The voter suppression bills that have been introduced by Republicans in state legislatures all over the U.S. in 2021 not only come up with an abundance of ways to make voting more difficult — some of them, Democratic attorneys have been warning, are looking for ways for Republicans to simply throw out any election results they don't like. Washington Post opinion writer Jennifer Rubin discusses this troubling development in her column this week, outlining some ways in which opponents of these bills can fight back legally.
Rubin explains, "In addition to a slew of efforts to impair access to the ballot, Republicans throughout the country are attempting to shift control of elections away from local authorities or nonpartisan officials and toward partisan GOP operatives…. To be blunt, these efforts open up the potential for partisan Republicans to overthrow legitimate election results. That is, these laws could allow them to stage a coup, just as the MAGA crowd attempted in 2020. Arizona's circus-like election 'audit' conducted by Republican partisans provides a glimpse of the horror show that could result if partisan Republicans were counting the votes rather than trying to delegitimize the vote after the fact."
The Post columnist notes what New York Times reporter Nick Corasaniti recently had to say about Georgia's so-called Election Integrity Act of 2021, which was signed into law by Gov. Brian Kemp on March 25 — and which, Corasaniti told NPR, "allows the state elections board to suspend an elections official in (Democratic) counties and insert their own person." Corasaniti warned that this part of the Georgia law "risks inserting a whole lot more political and partisan influence in that administration."
Rubin explains, "This sort of election rigging is difficult to combat at the federal level, even if Democrats manage to pass voting reforms protecting access to the ballot or paper audit trails. Audits are not much help if the auditors are partisan toadies. Nevertheless, legal barriers exist that might deter election rigging or a shift in control of elections from nonpartisan to partisan control."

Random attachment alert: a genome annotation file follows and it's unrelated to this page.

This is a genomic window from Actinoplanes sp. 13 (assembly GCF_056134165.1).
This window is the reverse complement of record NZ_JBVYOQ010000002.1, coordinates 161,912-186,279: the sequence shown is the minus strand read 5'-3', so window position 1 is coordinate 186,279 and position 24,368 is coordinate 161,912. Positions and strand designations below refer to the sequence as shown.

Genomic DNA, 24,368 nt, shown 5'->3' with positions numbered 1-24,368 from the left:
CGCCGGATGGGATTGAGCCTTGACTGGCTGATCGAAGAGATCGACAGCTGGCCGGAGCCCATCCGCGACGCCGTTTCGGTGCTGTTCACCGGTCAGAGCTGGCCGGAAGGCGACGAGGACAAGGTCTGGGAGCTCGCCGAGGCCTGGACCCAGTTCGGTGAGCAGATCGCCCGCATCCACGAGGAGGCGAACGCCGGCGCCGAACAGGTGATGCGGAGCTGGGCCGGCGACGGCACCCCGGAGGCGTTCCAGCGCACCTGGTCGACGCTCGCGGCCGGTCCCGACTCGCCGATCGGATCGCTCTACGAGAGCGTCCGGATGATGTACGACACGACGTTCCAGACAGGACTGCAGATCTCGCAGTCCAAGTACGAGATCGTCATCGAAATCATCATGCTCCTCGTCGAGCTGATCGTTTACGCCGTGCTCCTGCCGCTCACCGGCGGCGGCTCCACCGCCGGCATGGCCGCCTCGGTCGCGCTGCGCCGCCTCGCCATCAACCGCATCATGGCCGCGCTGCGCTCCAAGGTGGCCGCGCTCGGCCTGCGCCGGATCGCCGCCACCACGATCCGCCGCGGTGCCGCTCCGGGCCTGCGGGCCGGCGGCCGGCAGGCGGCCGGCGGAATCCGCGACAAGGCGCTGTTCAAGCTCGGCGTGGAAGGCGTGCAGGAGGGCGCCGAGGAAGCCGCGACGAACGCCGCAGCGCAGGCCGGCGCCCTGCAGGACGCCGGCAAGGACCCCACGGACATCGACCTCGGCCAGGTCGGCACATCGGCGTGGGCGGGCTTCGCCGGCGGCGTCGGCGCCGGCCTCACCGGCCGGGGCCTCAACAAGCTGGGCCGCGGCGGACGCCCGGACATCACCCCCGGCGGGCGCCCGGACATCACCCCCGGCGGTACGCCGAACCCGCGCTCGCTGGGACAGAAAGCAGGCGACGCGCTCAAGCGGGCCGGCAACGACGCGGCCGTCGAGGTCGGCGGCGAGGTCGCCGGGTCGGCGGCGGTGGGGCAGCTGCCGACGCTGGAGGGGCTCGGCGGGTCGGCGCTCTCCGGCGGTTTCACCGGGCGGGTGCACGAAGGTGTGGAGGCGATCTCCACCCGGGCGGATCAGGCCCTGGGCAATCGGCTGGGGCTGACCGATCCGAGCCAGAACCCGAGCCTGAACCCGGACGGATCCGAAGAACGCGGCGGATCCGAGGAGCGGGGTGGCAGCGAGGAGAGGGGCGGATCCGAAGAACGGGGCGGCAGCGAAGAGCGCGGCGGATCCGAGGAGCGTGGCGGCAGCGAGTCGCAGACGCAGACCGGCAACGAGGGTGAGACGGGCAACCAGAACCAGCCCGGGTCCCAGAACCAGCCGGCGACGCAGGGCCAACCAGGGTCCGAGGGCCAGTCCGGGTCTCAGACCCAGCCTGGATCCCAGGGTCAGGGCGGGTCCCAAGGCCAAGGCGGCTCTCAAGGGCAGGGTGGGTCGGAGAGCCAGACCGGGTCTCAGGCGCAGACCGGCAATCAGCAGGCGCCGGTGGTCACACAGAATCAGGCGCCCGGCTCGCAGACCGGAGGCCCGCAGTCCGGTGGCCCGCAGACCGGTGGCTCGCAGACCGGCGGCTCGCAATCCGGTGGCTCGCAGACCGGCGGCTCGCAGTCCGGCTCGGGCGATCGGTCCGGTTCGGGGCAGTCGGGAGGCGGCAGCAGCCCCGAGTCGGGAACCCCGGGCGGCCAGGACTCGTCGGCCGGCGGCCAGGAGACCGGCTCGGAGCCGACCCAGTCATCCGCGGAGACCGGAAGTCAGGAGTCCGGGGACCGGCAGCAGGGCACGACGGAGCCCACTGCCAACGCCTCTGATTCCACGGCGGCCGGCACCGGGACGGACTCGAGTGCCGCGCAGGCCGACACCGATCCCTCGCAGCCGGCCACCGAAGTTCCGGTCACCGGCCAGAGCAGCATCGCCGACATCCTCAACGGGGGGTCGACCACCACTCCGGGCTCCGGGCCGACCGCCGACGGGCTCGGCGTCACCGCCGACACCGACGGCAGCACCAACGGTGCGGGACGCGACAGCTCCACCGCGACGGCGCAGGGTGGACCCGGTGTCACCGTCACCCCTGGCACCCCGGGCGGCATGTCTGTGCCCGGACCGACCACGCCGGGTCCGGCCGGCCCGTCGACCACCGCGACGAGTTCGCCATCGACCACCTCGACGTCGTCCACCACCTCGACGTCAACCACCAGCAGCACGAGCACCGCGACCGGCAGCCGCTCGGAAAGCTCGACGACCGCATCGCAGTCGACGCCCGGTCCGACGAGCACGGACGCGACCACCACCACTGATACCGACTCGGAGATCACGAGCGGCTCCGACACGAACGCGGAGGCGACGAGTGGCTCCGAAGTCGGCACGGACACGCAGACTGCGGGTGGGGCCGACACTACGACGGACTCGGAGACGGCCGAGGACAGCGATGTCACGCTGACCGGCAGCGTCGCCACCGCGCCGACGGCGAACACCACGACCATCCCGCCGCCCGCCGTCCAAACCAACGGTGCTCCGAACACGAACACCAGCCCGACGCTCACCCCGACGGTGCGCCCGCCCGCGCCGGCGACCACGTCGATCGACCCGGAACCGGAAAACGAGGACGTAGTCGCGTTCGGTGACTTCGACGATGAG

The columnist goes on to explain what those "legal barriers" are.
"It is worth remembering that it is illegal under state and federal law to change vote outcomes," Rubin writes. "This is the basis for the ongoing investigation of the former president's phone call with Georgia's secretary of state, Brad Raffensperger, in which the election's loser pleaded with the Republican official to 'find' sufficient votes to change the state's outcome…. In addition, federal law says that any person who 'knowingly and willfully deprives, defrauds, or attempts to deprive or defraud the residents of a State of a fair and impartially conducted election process' has committed a felony."
Rubin continues, "It also makes it a crime for a 'person acting under color of law' to 'willfully fail or refuse to tabulate, count, and report' legal votes. In other words, simply putting control of elections in the hands of partisan Republicans does not mean they can flip election results at will. However, the potential to disrupt and discredit elections is great. And in the case of federal elections, some state legislatures might seek to certify their own slate of electors claiming the voters' choice was invalidated by fraud."
The U.S. Department of Justice, according to Rubin, "should prepare to enforce federal laws, which in some cases, may entail criminal prosecution of state officials who fix elections."
"The (DOJ) can certainly deploy voting-rights lawyers to observe elections and receive complaints from poll officials and voters," Rubin writes. "This, of course, only works when the Justice Department is in the hands of a pro-democracy administration. A lot of Republicans may decide they really do not want to have authority over elections — and the legal liability that comes with it."